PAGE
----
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Published on January 2nd, 2013 | by Heba Girgis

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Church Bombing in Libya Kills Two

By Heba Girgis
Impunity Watch Reporter, Africa

TRIPOLI, Libya—On Monday, December 31, Libya’s Christian community was in shock after a Coptic church was attacked near the city of Misrata. Two Egyptians were killed n the bombing and fear continues to grow of rising extremism. The priest of the church, Markos Zaglul Boules said, “When we were praying we heard the explosion which struck a side room of the church used for services.” “I am very sad for this cowardly and criminal act and the loss of our sons,” he continued.

The scene of the blast. (Photo Courtesy of World News Australia)

The church is located in the Mediterranean town of Dafinya. It was built between 1936 and 1937 during the Italian colonial rule. The church is popular among Egyptians living in Libya. Libya, as a whole, has a small Christian population that is composed mainly of foreigners. This group includes migrant workers from Egypt, where Coptic Orthodox Christians are the largest religious minority.

Pastor Dominique Rezeau of the St. Francis Catholic church in Tripoli, noted that, “This is the first time we see such an attack. Christians never had a particular problem in Libya before or after the revolution.” “Everyone should be concerned. Especially if you look at the trend in northern Nigeria,” the pastor continued.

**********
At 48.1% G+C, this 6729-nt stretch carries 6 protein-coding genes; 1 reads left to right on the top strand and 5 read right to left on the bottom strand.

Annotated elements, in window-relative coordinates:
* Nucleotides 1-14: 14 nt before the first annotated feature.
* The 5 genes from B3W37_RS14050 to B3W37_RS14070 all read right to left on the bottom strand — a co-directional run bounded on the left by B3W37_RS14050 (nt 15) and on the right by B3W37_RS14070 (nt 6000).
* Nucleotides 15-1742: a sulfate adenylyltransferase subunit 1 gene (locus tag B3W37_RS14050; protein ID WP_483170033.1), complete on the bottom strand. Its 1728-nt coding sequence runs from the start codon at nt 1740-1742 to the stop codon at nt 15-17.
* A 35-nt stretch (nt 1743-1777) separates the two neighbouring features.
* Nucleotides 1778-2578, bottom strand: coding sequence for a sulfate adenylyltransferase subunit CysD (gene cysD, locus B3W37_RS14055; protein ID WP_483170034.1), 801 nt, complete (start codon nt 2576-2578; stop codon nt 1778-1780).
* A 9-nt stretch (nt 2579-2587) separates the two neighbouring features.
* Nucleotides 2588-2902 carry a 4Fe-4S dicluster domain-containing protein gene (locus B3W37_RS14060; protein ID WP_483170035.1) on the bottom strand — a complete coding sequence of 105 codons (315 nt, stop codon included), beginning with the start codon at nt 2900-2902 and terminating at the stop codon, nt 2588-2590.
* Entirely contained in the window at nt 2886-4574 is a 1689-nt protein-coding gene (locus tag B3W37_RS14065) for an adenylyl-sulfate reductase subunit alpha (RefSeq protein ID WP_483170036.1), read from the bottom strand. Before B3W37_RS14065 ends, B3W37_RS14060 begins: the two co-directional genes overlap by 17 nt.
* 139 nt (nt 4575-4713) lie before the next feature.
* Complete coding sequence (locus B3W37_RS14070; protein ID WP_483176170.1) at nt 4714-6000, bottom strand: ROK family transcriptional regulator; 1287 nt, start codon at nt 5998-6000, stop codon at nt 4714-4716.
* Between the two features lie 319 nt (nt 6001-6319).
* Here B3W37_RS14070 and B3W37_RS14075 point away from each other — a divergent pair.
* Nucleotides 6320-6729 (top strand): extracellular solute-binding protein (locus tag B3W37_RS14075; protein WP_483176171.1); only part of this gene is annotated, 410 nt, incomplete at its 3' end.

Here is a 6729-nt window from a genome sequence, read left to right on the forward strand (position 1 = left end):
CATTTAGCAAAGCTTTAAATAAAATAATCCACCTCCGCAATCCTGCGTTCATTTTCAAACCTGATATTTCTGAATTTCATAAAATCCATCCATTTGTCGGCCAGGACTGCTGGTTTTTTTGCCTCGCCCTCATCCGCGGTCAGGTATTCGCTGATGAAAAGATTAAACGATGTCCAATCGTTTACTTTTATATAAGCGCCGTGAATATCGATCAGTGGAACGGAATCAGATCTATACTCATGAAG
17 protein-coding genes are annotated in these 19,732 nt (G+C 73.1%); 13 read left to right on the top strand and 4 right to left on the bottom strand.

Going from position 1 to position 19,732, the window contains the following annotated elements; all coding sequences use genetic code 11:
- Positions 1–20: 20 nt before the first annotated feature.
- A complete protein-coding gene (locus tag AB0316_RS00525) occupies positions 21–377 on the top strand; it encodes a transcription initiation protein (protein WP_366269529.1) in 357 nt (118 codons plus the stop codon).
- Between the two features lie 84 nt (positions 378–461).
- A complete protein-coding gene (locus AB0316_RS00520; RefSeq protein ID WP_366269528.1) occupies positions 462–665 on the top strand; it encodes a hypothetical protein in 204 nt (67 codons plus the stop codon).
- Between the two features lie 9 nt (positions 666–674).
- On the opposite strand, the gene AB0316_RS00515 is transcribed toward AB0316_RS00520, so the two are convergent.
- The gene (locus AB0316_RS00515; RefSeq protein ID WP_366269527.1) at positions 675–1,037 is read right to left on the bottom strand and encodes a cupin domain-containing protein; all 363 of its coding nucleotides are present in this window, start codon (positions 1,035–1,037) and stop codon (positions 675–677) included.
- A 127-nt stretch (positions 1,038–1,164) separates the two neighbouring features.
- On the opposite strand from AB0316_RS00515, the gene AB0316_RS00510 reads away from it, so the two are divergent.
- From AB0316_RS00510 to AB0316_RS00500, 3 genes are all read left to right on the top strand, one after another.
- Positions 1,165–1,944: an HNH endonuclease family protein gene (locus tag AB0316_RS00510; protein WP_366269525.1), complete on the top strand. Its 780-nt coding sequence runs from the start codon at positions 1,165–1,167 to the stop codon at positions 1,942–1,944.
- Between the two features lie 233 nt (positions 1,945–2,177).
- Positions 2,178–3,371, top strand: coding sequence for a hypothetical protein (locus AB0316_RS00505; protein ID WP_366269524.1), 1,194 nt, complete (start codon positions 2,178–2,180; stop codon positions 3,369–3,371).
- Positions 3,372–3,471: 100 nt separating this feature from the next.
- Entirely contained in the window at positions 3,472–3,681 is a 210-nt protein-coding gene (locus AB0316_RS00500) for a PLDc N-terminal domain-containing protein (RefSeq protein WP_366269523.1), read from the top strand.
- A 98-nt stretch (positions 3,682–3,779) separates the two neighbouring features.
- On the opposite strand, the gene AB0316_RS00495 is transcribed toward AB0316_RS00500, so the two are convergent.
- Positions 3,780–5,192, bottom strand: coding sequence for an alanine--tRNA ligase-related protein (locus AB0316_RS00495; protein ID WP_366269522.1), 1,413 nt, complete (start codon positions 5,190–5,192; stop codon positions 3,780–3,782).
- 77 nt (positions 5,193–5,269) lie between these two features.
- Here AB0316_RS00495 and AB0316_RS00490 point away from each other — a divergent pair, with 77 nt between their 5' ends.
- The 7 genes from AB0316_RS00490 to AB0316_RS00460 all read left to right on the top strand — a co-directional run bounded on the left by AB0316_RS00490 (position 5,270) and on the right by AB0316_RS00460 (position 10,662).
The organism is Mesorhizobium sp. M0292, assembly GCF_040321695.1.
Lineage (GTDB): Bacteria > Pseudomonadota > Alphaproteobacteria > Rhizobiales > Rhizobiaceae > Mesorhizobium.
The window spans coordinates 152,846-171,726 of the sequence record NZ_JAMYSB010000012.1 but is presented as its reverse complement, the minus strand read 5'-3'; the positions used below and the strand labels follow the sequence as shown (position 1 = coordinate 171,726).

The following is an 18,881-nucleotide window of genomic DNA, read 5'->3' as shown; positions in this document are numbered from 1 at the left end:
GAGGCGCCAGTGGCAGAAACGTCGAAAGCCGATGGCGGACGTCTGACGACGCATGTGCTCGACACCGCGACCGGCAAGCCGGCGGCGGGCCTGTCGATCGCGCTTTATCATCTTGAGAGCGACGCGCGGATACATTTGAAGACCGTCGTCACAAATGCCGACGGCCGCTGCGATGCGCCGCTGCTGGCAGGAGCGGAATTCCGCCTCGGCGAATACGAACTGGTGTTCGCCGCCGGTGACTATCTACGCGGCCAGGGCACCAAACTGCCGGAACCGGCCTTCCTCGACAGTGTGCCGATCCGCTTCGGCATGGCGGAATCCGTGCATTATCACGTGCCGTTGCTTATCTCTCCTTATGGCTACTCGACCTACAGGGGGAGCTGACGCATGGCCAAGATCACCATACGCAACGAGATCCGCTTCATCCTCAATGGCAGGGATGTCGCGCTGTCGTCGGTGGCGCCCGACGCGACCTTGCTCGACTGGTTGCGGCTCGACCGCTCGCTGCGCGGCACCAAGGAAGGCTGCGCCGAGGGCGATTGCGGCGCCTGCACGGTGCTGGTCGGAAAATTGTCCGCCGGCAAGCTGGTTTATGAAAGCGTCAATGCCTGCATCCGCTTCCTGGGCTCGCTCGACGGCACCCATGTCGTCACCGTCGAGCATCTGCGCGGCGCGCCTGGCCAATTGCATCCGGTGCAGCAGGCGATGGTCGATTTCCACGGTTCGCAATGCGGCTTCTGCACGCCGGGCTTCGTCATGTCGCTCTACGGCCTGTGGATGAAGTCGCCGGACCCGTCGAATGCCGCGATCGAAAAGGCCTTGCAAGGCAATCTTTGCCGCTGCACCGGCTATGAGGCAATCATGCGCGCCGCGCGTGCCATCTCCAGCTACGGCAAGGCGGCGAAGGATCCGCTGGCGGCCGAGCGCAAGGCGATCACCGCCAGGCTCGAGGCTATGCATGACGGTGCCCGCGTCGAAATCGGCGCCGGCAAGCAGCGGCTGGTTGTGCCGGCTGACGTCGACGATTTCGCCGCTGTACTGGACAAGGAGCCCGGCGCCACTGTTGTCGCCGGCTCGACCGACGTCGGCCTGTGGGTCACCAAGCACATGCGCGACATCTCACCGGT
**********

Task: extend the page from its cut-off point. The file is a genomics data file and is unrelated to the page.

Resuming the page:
With the recent series of attacks against diplomatic missions and aid agencies, attacks against Sufi shrines and mosques, the country begins to fear the growth militant extremist groups. Before the uprising that overthrew Kadhafi, the country had a population of around 6.3 million, including about 1.5 million African immigrants many of whom fled during the fighting—these numbers included 97 percent Muslim and only about 3 percent Christian.

Karim Bitar, an expert, analyzed the situation finding that, “the worry is that Christians in Libya…be but the first to suffer from the Libyan central government’s endemic weakness and the proliferation of armed militias.” “We in Misrata consider this act a crime, an un-Islamic and inhumane crime,” noted Colonel Hadi Shaklawun, who is the head of national security in Misrata. He also said that no one has been detained so far, but the investigation continues until those responsible are accounted for.

 

For further information, please see:

Catholic World News – 2 Dead Following Church Bombing in Libya – 2 January 2013

World News Australia – Deadly Church Blast Rocks Libya – 1 January 2013

Kuwait News Agency – Qatar Condemns Egyptian Church Bombing in Libya – 31 December 2012

BBC News - Libya Coptic Church Blast Kills Two Egyptians – 30 December 2012


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